The Debate Revolving around Grand Strategy of the US and Its Implication for South Korea
[Sejong Policy Studies] No.2019-08
Dr. Woo Jung-Yeop
Director of the Center for American Studies, the Sejong Institute
This study aims to analyze how effective the concept of “grand strategy,” which is often used without a clear definition, is to understand the US policy direction and to set up South Korea’s responding strategy. The concept of grand strategy and its effectiveness is crucial in terms of our understanding of the US, a global superpower which exerts a great influence on the security of the Korean Peninsula. Accurate perception of the US grand strategy may allow us to prepare appropriate response strategies by inferring the policy direction of the US in advance, while a failure to grasp the concept can increase the possibility of forming unnecessary responses or misguided policies. Therefore, it is highly necessary to clarify the concept of grand strategy for the future discussions of policy directions.
Given the discussions related to a grand strategy, the essential of this strategy lies at the full utilization of all available resources for the achievement of national interests or goals recognized by the state. Furthermore, the concept of grand strategy covers the entire world in terms of area, and in terms of time, it maintains its validity for a long-term regardless of regime changes. Such understanding of the concept derives from the experience of the US strategy of containment during the Cold War period. However, it is now nearly impossible for the US to make a political consensus about its threat perception since the collapse of the Soviet Union, a major security threat at that time. Recent discussions among experts surrounding the definition and understanding of a grand strategy can be divided into three dimensions: (1) a plan, (2) a guiding principle and (3) a pattern of behavior. Nonetheless, even in the US, which is believed to possess such strategy, the term “grand strategy” is used as a mixture of above three concepts without a clear definition.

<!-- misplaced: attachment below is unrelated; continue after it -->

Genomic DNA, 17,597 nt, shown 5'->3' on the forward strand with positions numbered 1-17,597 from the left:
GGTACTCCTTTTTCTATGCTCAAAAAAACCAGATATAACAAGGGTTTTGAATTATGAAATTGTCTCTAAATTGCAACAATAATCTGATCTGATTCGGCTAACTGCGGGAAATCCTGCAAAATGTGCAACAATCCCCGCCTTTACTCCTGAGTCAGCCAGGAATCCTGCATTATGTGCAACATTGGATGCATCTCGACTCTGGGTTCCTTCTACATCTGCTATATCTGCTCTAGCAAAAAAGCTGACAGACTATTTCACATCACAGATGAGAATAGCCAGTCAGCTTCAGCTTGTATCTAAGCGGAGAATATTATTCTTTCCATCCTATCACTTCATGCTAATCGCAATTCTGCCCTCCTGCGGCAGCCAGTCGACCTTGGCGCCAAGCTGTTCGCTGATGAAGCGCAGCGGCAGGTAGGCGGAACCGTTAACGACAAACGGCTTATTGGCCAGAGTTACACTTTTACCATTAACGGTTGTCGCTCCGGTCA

In the past, the US was able to pursue the concept of grand strategy due to the apparent external threat that existed beyond changes of administrations. However, since the end of the Cold War, it seems difficult for the US to establish a grand strategy, which lasts for a longer period apart from regime changes, based on recent debates revolving around this issue. In this perspective, the strong threat perception of China revealed in all strategic reports published by Trump administration raises interest in whether the US can make a domestic political consensus on its external threats and in what direction the US will develop its grand strategy. With this uncertainty in the US policy direction, South Korea should refrain from making hasty judgements and maintain close diplomatic relations with the US.
※ Translator’s note: This is a summarized unofficial translation of the original paper which was written in Korean. All references should be made to the original paper.
※ This article is written based on the author’s personal opinions and does not reflect the views of the Sejong Institute.